Legal experts say the case, The New York Times v. Tasini, could shape the debate over copyright and written content in the electronic age in the same way the Napster file-swapping lawsuit is molding the digital-music scene.
"It's about e-rights in cyberspace," said Orrie Dinstein, an intellectual property lawyer at King & Spalding, who has discussed strategy in sessions with freelancer Jonathan Tasini, but was never retained as counsel. "If the Supreme Court affirms, it will send an important message about how courts are willing to apply copyright laws to digital material."
On one side are the freelance writers, who say they should get additional money if a publication repackages their work in forms such as CD-ROMs or Lexis-Nexis archives. On the other side are the publishers, who argue that they are simply distributing revisions of work they've already paid for--a practice that's legal under copyright law.
A victory for the freelancers could mean millions in back pay for articles that have appeared on the Web or in other electronic forms. Publishers, meanwhile, argue they would have to strip their archives of freelance pieces, leaving holes in historical documents that would harm educators, researchers and the public at large.
The suit was first filed in 1993 by six freelancers who claimed that publications including The New York Times, Time magazine and several others didn't have the rights to publish their articles in various electronic forms. A district court sided with the publishers, but an appeals court reversed that decision in September 1999 and ruled in favor of the freelancers.
The publishers then appealed to the Supreme Court, which agreed to take the case. It will hear oral arguments Wednesday and render a decision sometime after that.
Both the publishers and the freelancers say their arguments will have sweeping consequences for electronic content of all types. Chuck Sims, a partner at Proskauer Rose who's filed briefs on behalf of some publishers, said a freelancer victory would rob the public of some electronic archives, including many pieces in op-ed, travel, book review and food sections, which often rely heavily on freelance copy.
"Every newspaper in the country, and magazine as well, will immediately do whatever they can to pull off freelance articles," Sims said, adding that many already have taken down pieces while waiting for the case's outcome. Worse, he said, historians searching for information won't know that, say, a piece detailing a certain incident during the Gulf War has been pulled out of an archive. "If the publishers lose this case, one of the awful things is you won't know what you're not getting," he said.
But Tasini, one of the freelancers in the case, accused publishers of scare tactics. "There's a simple solution: Pay the writers," he said. If the freelancers win, "tens of thousands of writers will have the ability to be compensated for being ripped off."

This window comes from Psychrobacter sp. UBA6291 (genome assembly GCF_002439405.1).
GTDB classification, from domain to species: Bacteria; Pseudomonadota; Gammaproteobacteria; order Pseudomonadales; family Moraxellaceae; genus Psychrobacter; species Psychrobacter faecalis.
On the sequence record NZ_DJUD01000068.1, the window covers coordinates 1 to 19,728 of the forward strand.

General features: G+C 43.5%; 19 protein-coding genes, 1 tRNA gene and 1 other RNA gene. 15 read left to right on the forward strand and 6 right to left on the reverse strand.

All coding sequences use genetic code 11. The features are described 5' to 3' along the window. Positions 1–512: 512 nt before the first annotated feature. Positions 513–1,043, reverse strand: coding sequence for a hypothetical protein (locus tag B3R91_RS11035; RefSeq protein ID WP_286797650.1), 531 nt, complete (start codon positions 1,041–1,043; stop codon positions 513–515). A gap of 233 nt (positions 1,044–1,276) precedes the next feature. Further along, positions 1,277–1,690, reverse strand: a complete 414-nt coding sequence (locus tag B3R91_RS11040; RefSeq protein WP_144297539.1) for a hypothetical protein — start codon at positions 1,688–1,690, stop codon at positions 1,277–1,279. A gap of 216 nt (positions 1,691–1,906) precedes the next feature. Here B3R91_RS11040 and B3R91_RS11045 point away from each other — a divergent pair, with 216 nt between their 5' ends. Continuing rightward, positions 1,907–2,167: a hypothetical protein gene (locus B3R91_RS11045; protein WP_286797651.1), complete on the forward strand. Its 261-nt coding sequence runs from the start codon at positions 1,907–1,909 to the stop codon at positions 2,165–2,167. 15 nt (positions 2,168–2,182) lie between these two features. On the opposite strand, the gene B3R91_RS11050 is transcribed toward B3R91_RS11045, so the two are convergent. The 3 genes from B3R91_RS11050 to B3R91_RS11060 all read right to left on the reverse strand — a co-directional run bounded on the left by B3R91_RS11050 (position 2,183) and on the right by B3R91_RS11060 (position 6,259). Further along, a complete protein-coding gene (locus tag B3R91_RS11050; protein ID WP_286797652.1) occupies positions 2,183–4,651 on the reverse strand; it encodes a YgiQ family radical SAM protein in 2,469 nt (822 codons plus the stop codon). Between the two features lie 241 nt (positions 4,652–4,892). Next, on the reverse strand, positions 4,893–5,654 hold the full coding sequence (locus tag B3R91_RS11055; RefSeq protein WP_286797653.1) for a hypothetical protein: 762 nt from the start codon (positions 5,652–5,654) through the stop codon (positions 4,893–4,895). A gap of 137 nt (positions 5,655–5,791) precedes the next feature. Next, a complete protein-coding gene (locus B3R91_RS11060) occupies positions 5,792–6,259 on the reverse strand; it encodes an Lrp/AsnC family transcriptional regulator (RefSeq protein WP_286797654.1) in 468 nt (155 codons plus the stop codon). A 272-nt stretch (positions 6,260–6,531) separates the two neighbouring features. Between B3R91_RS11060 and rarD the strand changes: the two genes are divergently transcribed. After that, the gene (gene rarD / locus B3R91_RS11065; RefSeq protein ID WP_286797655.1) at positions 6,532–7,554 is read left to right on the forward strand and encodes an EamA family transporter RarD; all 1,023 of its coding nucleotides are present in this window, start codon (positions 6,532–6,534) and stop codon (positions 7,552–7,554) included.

Still, Tasini said the case goes beyond his quest for some back pay. It comes down to content ownership in the digital age, when it's easier and cheaper than ever before to distribute works in electronic form. If he wins, he said, the ruling "will essentially say that media companies do not own all information."
The case has attracted the attention of a wide variety of people. Librarians and the U.S. Copyright Office have filed briefs siding with freelancers. Historians including documentary filmmaker Ken Burns have weighed in on behalf of publishers, fearing a freelance victory would interfere with research. Tasini calls writers who oppose him, such as Burns, "traitors."
Already, the case is having repercussions in the publishing world. Many publishers have rewritten freelance contracts in recent years, demanding the electronic rights to a piece in addition to print rights.
So far, courts mostly have sided with freelancers. Tasini won the most recent round at the appeals level. And just last week, a freelance photographer scored a victory against the National Geographic Society when a federal appeals court ruled that the company had to compensate him for magazine pictures that later turned up in a CD-ROM collection of older magazines.
In a move that could pose a challenge to publishers trying to defend electronic collections that include freelance works, the court ruled that National Geographic had created a new work because the package contained searching software and another program that showed a montage of photographs including works by the freelancer who was suing the company.
To quell fears about incomplete archives, the judges urged a lower court to consider ordering National Geographic to pay the photographer for his work rather than pull the images from the package, writing, "we urge the court to consider alternatives, such as mandatory license fees, in lieu of foreclosing the public's computer-aided access to this educational and entertaining work."
Norman Davis, a partner at Miami-based Steel Hector & Davis who represented the freelancer in his fight against the National Geographic, predicted more cases like his and Tasini's as courts grapple with new technology that blurs intellectual property lines.
"This is a different time than the creative community has ever known," Davis said. "Whether it's the Internet, digital storage or DVD, there are packaging opportunities that never existed before. It's this new packaging opportunity that raises questions that have never been asked before, and the courts--one by one--are trying to sort them out."